So, it turns out that even in the Trump administration, there is such a thing as too much.
Scott Pruitt resigned as EPA administrator on Thursday, after a tenure characterized by a mind-boggling procession of scandals. Where even to start? Pruitt was subject to more than a dozen federal investigations. He spent $43,000 on a soundproof telephone booth, in apparent violation of the law. He accepted a trip to Morocco arranged by a lobbyist. He tried to get the CEO of Chick-fil-A to help his wife start a restaurant. Etc., etc., etc.
The particular genius of Pruitt’s misbehavior was that all of his scandals tended to distract from one another. Any one of them might have felled a different cabinet secretary, but Pruitt used the latest scandal to stay one step ahead of the consequences of the last. Venal, sure — but none of them cohered into a single damning story line.
Give him credit: It was an innovative form of damage control — call it Pruitting. And it worked.
Or at least, it worked until Thursday.
What caused political gravity to catch up with him finally? Sad to say, but it’s unlikely that his fall has anything to do with his actual policies, including the dismantling of environmental regulations. If anything, that trend is likely to continue: His acting replacement, former coal lobbyist Andrew Wheeler, is every bit the deregulatory zealot that Pruitt was. Pruitt is leaving despite his disastrous policies, not because of them.
One possible takeaway is that the so-called adults in the White House may have some pull after all. It’s been reported that John F. Kelly, the president’s long-suffering chief of staff, had begged the president to fire Pruitt. The fact that the congressional GOP was beginning to put aside its tribal reluctance to investigate a fellow Republican, and had launched an inquiry into Pruitt’s spending, also may have been a meaningful step.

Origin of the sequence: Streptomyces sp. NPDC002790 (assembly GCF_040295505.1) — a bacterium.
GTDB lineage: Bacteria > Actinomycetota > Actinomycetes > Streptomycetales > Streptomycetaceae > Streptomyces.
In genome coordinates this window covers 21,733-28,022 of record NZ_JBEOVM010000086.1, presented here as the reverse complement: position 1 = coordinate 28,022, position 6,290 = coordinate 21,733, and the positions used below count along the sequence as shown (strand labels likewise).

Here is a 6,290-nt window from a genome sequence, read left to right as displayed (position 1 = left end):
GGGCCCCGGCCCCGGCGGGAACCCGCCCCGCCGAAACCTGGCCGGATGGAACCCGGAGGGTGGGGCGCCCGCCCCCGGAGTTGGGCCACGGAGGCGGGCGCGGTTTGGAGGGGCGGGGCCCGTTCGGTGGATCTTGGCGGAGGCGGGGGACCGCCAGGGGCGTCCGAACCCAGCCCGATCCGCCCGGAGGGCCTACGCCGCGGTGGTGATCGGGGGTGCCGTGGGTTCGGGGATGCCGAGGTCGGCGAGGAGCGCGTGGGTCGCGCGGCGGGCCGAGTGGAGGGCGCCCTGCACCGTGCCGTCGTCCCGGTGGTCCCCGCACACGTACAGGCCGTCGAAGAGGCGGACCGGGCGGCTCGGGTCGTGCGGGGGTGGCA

Of all explanations, that rings the truest. And it suggests that Trump’s fellow Republicans really do have the ability to rein in the administration.
Trey Gowdy, the South Carolina Republican who was investigating Pruitt’s spending, deserves credit for putting aside partisanship to scrutinize clear signs of official malfeasance. But the other side of the coin is that the public should take from this episode that when congressional Republicans don’t stand up to the administration’s excesses — which happens much more frequently — it’s because they don’t want to, and not because they can’t.
Scandal finally caught up with Scott Pruitt, and few are sorry to see him go. But it’s the fact that such a cartoonishly corrupt politician lasted as long as he did that is the real marker of how this administration and its Congressional enablers work.